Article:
Gotham Book Mart: Small Beginnings to Grand Futures
Frances Steloff founded Gotham Book Mart on January 1st, 1920. Steloff was born in 1877 in Saratoga Springs, New York, and grew up very poor with little access to books. In 1907, she moved to New York City and found a job at a shop selling corsets at Loeser’s Department Store. Loeser’s also had a rare books department that was run by George Mischke. Mischke initiated Steloff into the world of first-editions and print books and later helped her set up her own shop.
In 1920, she bought the lease on a brownstone English basement that was being used as a tailor’s shop in the Theater District. The shop was first named Gotham Book and Art and was located at 128 West 45th Street. The rent was $75 a month and her stock initially consisted of 175 volumes. Her first sale after opening was to Glenn Hunter, who bought a costume book on his way to the Hudson Theater down the street. After his performance, he came back with his roommate and they each bought several more books. After that, many more actors would come into the shop in the evenings after their performances, which prompted her to keep the shop open until midnight. Her clientele dictated her stock and, because they were interested in costume, design, and art books, Gotham became famous for its ability to provide hard-to-get and expensive books on theater. Steloff also began an extensive mail order service, specializing in old and rare books, as well as new books.
One summer in the 20s, just as Gotham was beginning to get started, Steloff remembers, in her memoir In Touch With Genius, how she was afraid the slow summer business would be the end of her shop almost as soon as it had began. A man came up to the window then to look over the books and started making a pile of them. Describing him, she says, “his pants were baggy at the knees, his shirt was open at the neck, his hair was tousseled, and he didn’t look like he could afford to buy any books” but he picked out his books, asked for the price, and then asked for them to be taken to the Hippodrome Theater, where the cashier would pay for them. The books came to $299 and she asked a porter boy to take them down to the theater. After he left with the books, she panicked that she would lose both the money and the books and then the shop would be done for, but the boy came back with all the money. After tipping him a dollar, she had $298 dollars, her customer had been R.H. Burnside, the Stage Director at the Hippodrome, and her bills would be paid.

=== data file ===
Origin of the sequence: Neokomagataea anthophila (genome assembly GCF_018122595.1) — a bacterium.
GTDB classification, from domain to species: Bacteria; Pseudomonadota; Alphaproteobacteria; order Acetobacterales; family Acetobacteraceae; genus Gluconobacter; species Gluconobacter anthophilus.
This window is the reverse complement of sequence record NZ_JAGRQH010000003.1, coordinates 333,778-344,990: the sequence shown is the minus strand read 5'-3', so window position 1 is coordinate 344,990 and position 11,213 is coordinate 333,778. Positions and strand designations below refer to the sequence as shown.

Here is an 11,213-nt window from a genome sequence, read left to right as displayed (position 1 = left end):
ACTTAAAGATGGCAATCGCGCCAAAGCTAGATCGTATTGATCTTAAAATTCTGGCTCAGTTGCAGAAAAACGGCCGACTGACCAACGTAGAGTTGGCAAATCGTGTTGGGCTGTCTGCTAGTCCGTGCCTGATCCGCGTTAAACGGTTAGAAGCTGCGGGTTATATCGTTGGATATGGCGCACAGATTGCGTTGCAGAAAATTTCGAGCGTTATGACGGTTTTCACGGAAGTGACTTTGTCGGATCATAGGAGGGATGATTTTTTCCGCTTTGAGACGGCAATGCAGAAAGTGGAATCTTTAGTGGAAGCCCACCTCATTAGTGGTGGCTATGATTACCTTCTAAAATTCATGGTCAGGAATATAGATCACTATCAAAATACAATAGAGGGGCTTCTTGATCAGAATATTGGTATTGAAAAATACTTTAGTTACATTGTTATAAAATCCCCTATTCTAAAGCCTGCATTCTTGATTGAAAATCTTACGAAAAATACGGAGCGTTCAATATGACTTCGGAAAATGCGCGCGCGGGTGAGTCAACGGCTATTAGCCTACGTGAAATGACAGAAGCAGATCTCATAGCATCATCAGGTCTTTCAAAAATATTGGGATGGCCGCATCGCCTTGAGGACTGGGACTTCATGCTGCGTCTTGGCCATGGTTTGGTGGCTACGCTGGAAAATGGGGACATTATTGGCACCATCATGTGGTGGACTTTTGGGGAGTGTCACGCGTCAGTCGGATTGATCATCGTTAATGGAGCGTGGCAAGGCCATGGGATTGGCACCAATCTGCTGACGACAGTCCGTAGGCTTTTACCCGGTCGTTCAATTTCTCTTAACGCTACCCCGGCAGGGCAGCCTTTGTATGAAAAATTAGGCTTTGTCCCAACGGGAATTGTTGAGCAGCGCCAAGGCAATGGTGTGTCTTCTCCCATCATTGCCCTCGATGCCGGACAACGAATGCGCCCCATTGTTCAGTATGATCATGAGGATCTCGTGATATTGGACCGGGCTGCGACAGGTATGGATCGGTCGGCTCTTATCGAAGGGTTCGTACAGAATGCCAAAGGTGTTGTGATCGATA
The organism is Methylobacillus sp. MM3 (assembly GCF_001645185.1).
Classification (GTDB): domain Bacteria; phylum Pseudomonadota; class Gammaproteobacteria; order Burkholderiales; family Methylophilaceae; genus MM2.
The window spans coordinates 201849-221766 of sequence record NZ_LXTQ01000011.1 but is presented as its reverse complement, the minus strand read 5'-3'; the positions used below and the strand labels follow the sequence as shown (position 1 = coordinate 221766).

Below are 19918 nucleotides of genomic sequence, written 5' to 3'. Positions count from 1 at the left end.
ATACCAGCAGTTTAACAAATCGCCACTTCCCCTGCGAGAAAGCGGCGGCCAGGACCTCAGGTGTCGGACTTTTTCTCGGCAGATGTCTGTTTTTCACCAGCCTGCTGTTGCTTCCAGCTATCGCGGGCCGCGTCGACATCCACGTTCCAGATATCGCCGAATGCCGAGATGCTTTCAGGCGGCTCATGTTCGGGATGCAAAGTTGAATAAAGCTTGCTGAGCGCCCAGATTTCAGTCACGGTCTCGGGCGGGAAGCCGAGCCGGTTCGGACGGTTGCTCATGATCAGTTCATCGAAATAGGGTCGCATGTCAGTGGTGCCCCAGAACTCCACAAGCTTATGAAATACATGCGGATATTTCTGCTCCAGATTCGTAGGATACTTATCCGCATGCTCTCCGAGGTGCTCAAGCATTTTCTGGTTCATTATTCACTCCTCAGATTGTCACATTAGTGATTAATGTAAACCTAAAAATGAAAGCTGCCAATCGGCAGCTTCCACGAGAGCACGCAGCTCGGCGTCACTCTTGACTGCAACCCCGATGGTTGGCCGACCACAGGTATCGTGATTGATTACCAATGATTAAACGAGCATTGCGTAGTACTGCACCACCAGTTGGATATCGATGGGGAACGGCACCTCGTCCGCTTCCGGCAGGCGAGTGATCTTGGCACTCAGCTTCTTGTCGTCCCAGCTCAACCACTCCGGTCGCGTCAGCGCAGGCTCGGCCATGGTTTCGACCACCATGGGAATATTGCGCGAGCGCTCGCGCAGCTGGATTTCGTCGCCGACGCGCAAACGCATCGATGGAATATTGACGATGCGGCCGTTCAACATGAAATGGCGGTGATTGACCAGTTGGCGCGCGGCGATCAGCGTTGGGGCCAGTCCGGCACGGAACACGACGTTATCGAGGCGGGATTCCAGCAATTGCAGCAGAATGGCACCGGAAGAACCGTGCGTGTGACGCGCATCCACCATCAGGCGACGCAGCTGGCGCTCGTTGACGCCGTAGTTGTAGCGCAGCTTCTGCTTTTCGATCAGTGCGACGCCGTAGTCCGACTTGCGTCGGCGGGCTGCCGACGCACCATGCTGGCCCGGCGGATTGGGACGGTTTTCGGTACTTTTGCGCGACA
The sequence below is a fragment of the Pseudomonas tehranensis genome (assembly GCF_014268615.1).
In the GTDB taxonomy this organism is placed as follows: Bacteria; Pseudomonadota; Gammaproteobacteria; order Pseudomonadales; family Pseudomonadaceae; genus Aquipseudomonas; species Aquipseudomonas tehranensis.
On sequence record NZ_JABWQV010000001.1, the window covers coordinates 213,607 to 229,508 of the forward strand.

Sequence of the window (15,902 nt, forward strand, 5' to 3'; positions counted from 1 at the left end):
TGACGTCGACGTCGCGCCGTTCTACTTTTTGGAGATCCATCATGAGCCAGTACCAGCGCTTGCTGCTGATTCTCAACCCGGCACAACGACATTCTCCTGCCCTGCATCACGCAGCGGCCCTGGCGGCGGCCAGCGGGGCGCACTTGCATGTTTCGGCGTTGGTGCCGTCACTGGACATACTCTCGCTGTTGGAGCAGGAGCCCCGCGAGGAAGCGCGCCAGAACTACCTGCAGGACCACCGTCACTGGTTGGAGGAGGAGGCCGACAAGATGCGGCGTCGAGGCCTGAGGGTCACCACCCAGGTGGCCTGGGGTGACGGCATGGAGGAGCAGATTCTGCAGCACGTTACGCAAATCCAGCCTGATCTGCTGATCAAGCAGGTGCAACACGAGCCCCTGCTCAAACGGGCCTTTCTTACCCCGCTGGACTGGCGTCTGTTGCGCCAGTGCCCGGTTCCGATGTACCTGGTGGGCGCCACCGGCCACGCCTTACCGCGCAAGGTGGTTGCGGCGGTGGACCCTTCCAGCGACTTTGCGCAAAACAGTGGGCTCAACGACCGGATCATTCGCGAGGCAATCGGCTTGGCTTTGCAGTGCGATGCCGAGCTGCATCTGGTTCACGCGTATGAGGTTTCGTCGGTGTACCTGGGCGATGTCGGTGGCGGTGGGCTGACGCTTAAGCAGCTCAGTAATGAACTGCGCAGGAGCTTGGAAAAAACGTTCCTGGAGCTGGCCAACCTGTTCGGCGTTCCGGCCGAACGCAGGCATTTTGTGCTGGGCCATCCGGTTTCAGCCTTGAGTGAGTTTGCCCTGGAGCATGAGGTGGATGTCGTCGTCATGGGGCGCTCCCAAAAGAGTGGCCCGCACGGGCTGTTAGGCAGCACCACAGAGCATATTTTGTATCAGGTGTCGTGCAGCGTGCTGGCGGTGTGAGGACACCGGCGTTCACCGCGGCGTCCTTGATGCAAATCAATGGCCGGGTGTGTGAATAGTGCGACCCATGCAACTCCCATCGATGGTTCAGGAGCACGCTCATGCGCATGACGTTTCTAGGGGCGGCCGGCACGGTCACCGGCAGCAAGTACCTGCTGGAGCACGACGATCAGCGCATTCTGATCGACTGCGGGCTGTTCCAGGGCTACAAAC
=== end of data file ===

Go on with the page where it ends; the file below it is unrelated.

Like Christopher Morley’s wandering bookseller, Roger, Steloff stocked and sold book based on what the people in the area wanted. While just starting out in the Theater District, her customers were mostly actors and playwrights who were interested in books pertaining to theater and who got off work late into the night. Like Roger’s ability to predict what kinds of books might appeal to what people, Steloff also adapted her stock to fit the clientele. She was also an incredibly shrewd businesswoman in that she had the almost uncanny ability to predict future sales of books. Often, she would buy out what was left of someone’s print run and hold onto them for years until there was a desire for them and they could be sold.
After marrying and returning from her honeymoon, Steloff moved to a larger building at 51 West 47th Street in 1923. Here, the shop’s name was changed to Gotham Book Mart and the famous sign with the phrase “Wise Men Fish Here” hung over the door. Steloff was among friends and other booksellers at her new location. In the same neighborhood were Bretano’s Bookstore, J. Ray Pec, Mischke’s new shop, and Charles P. Everitt right next door to Mischke. The Beacon Book Shop and Chaucer Head Book Shop were also nearby. Cresswell’s simplest explantion of place is “a meaningful location” and, amongst all of these other literary minds, Gotham Book Mart made itself a meaningful place for many different writers and lovers of literature (7). Steloff stocked, sold, and fought for books that had been accused of being obscene, championed small magazines, and helped to gather financial support for writer’s in need, and authors returned Steloff’s admiration by making her shop a place of pilgrimage for literary figures. Christopher Morley, Dylan Thomas, Arthur Miller, Susan Sontag, and Galway Kinnell are just a few of the authors that came in every now and then for books, attended parties, and relaxed in the back yard.